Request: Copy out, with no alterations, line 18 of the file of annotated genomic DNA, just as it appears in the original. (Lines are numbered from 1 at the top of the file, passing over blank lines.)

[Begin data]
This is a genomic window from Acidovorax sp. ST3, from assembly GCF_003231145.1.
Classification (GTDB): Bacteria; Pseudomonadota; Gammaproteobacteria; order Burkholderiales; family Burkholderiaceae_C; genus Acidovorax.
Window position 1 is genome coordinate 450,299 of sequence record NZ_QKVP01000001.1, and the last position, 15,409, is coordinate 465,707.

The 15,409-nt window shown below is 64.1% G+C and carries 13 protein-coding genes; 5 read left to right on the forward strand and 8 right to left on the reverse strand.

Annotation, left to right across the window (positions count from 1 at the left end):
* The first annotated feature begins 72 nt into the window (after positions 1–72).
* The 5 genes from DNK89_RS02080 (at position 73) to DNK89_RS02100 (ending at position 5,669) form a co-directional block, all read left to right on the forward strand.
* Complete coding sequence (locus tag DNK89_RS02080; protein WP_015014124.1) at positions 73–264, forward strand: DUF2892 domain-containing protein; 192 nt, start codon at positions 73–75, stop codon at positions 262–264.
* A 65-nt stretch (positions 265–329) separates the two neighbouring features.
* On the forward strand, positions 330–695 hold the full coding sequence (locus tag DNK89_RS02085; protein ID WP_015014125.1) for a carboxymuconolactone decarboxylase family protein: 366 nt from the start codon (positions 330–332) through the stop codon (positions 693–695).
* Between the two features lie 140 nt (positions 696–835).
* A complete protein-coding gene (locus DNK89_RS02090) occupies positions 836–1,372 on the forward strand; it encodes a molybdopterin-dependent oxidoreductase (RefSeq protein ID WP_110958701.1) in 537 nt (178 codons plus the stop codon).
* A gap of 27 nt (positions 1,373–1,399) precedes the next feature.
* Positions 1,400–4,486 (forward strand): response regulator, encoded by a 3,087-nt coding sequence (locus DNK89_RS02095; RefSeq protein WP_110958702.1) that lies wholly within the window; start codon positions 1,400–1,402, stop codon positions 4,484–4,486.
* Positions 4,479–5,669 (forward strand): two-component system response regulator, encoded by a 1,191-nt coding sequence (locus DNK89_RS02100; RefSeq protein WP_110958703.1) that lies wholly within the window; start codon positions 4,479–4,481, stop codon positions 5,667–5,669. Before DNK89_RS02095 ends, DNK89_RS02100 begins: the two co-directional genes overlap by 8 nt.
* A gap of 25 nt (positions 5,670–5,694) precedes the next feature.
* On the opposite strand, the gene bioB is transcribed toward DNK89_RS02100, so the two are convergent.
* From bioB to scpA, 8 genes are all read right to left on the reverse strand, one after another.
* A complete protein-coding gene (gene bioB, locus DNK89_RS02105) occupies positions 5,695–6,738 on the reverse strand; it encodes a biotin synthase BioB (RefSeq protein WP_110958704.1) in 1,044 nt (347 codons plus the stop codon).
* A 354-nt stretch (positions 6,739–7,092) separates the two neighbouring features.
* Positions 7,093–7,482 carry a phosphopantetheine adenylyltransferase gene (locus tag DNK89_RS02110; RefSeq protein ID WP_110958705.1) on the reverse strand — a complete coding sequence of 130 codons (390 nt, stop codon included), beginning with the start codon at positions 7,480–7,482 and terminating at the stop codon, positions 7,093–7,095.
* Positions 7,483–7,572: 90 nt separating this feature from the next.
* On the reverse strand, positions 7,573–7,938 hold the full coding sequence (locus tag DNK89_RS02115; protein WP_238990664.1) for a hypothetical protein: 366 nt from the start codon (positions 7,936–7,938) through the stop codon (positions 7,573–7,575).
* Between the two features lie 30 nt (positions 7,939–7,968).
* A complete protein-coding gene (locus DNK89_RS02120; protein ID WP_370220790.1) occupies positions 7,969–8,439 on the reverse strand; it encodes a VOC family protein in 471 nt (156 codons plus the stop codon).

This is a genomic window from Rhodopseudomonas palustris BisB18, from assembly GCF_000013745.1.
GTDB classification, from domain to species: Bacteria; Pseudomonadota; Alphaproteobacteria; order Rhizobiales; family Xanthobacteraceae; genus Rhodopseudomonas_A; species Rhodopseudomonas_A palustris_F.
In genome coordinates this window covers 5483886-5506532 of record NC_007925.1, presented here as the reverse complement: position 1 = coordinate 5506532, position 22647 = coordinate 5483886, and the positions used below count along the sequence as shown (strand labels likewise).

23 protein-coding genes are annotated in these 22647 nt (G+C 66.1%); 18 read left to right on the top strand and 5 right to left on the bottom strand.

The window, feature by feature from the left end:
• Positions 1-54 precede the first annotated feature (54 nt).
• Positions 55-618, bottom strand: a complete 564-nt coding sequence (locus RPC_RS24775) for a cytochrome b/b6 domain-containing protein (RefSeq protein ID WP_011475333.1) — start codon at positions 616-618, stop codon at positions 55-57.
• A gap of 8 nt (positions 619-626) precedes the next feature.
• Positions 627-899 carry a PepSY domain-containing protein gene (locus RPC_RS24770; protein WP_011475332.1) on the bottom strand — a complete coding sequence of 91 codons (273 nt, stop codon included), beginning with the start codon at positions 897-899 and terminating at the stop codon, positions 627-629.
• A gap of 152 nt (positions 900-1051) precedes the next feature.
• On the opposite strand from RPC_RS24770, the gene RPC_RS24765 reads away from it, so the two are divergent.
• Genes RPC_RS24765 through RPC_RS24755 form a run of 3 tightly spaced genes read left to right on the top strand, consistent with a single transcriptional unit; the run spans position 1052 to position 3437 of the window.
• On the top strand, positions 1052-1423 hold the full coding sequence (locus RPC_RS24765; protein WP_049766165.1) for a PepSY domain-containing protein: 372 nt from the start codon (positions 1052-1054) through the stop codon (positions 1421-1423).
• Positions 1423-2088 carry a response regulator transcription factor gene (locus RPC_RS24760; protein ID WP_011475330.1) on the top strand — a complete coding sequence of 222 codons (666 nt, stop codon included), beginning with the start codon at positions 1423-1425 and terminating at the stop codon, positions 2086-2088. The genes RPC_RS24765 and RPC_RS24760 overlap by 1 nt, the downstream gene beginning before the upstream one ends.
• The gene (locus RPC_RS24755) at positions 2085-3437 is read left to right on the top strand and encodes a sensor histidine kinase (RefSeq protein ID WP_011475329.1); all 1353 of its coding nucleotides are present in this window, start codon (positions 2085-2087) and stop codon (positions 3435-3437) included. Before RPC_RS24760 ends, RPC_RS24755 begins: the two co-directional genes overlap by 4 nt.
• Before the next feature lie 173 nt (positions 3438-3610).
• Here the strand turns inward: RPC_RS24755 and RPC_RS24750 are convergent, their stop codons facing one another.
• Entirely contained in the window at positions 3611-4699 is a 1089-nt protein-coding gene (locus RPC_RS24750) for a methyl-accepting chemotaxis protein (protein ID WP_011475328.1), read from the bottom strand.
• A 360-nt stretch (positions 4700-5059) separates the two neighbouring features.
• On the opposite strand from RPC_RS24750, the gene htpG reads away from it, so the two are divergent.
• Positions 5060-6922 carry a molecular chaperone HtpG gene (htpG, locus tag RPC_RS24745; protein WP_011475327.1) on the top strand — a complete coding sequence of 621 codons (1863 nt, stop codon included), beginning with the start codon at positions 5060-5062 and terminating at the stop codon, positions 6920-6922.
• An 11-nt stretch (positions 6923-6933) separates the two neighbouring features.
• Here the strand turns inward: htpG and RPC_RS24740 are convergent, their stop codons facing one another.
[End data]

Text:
* From bioB to scpA, 8 genes are all read right to left on the reverse strand, one after another.